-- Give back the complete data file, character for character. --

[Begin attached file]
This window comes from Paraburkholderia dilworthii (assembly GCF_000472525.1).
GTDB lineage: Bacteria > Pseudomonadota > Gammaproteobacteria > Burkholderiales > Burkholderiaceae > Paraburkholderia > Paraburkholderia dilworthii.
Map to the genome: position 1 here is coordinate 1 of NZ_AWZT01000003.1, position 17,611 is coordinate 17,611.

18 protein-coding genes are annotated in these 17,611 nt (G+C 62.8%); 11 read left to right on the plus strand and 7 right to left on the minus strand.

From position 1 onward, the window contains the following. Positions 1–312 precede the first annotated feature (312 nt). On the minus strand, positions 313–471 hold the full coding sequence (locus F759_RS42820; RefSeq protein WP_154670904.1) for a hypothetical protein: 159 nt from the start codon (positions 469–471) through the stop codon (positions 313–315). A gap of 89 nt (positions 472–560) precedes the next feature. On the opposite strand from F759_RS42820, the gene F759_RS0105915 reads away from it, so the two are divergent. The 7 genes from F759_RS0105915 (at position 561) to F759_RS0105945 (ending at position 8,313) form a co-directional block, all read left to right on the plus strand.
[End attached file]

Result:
This window comes from Paraburkholderia dilworthii (assembly GCF_000472525.1).
GTDB lineage: Bacteria > Pseudomonadota > Gammaproteobacteria > Burkholderiales > Burkholderiaceae > Paraburkholderia > Paraburkholderia dilworthii.
Map to the genome: position 1 here is coordinate 1 of NZ_AWZT01000003.1, position 17,611 is coordinate 17,611.

18 protein-coding genes are annotated in these 17,611 nt (G+C 62.8%); 11 read left to right on the plus strand and 7 right to left on the minus strand.

From position 1 onward, the window contains the following. Positions 1–312 precede the first annotated feature (312 nt). On the minus strand, positions 313–471 hold the full coding sequence (locus F759_RS42820; RefSeq protein WP_154670904.1) for a hypothetical protein: 159 nt from the start codon (positions 469–471) through the stop codon (positions 313–315). A gap of 89 nt (positions 472–560) precedes the next feature. On the opposite strand from F759_RS42820, the gene F759_RS0105915 reads away from it, so the two are divergent. The 7 genes from F759_RS0105915 (at position 561) to F759_RS0105945 (ending at position 8,313) form a co-directional block, all read left to right on the plus strand.